This episode is brought to you by Squarespace. [MUSIC] The world’s tallest tree reaches 380 feet into the sky. One giant sequoia is made of enough wood to fill a 747. One baobab tree in South Africa is so wide that they put a pub inside it. These enormous trees might be rooted in the ground, but almost all of their physical mass grows out of the air. A tree’s dry weight, all of the leaves, branches, and trunks… xylem and phloem and chloroplasts, are all built from carbon dioxide. Even the water they hold was once water vapor that fell as rain.
Trees eat air and turn it into more tree. “Plant a tree, for your tomorrow…” Planting trees might be a way to combat climate change. An easy way of sucking excess carbon out of the air. If every person alive planted one, that’d be more than 7 billion new trees. But is that a lot? Or not? How many trees are there on Earth? Figuring out how many trees there are on Earth sounds like a simple question, but it’s surprisingly difficult to answer. We can’t exactly go out and count them all. “1,725 1,72… dang it!” But it’s an answer that scientists need to know. Not only are trees an important part of the carbon and water cycle, 80% of terrestrial species call them home, as do 300 million people. 1.6 billion people rely on forests for their livelihood.
They control erosion, filter groundwater, and provide raw materials for everything from paper to log cabins to Ikea furniture. “Trees are terrific!” Until this year, our best estimate for Earth’s tree population was around 400 billion, or about 60 trees for every person. But this was based on satellite imagery estimates, which is kind of like trying to count the hairs on someone’s head from on top of a skyscraper. In 2015, scientists gathered half a million measurements of tree density on the ground, from every continent on Earth besides Antarctica… Spoiler: not known for their trees down there. …to create a global map of forest trees, stretching across jungles, deserts, grasslands, tundra, everything. This new estimate puts the number of trees on Earth at, get this… 3 trillion. Un-be-leafable. That’s almost 10 times higher than previous estimates! More than 420 trees for every human!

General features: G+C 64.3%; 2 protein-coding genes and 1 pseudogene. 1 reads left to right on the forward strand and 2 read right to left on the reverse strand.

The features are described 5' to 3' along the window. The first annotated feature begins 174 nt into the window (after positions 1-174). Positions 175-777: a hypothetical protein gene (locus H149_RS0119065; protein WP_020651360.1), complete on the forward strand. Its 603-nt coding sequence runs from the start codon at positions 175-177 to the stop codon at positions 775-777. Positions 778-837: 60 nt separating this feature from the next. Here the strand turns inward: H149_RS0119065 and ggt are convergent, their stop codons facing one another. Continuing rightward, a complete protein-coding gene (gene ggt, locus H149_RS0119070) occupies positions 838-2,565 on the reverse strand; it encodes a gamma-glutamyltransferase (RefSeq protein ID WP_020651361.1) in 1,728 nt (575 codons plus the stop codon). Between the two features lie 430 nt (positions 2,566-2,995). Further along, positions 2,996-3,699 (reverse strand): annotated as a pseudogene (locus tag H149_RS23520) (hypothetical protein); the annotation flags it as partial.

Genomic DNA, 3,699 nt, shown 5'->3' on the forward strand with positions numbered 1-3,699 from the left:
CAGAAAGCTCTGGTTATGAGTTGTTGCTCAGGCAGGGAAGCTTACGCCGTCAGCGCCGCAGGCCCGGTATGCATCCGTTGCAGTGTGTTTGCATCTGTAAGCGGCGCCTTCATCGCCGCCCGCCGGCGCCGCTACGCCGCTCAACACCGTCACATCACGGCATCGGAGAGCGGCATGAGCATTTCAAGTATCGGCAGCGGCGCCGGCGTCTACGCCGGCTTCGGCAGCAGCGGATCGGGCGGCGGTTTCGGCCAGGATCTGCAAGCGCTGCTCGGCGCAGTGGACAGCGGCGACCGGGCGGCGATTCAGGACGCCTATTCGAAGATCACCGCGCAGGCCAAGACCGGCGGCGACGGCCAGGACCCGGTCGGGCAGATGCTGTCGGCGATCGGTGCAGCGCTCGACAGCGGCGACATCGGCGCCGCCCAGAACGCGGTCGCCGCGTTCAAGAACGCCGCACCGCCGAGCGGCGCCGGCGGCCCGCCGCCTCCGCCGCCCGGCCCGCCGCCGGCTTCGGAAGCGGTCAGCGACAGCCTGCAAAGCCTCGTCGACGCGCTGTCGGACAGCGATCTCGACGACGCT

A whopping 43% of those trees are in tropical and subtropical regions, the most biologically diverse ecosystems on land. But they’re also among the most threatened. Tens of thousands of years ago, before humans conquered Earth, our planet had twice this many trees. Today, deforestation–to make way for agriculture, mining, and urbanization–continues to erase trees from the map. 17% of the Amazon has disappeared in the past 50 years. Sumatra has lost 85% of its forests! “Nobody cares for the woods anymore.” All in all we’re losing about 48 football fields of forest every minute, 15 billion trees per year Fewer trees can also lead to less rain.
Trees, like all plants, lose water through pores in their leaves in order to cool off and to move nutrients upward from the roots and trunk. As a result, forests create massive clouds of water vapor that condense and fall back down as rain, a nice cycle of water in, water out. But cut down the forest, and droughts and fires may take that rain’s place. Scientists think maybe 15% of all greenhouse gas emissions have come from deforestation.
To put it simply, where there’s more trees, there’s less carbon in the air. Plus it looks nice. And there’s more shade. And there’s more places to put hammocks and rope swings and treehouses. It’s a win-win…win-win…win. So there you have it, Earth’s tree population, counted one twig at a time. With 3 trillion trees on Earth, planting a few billion more might seem like small potatoes, but even one tree can be quite the seed for tomorrow.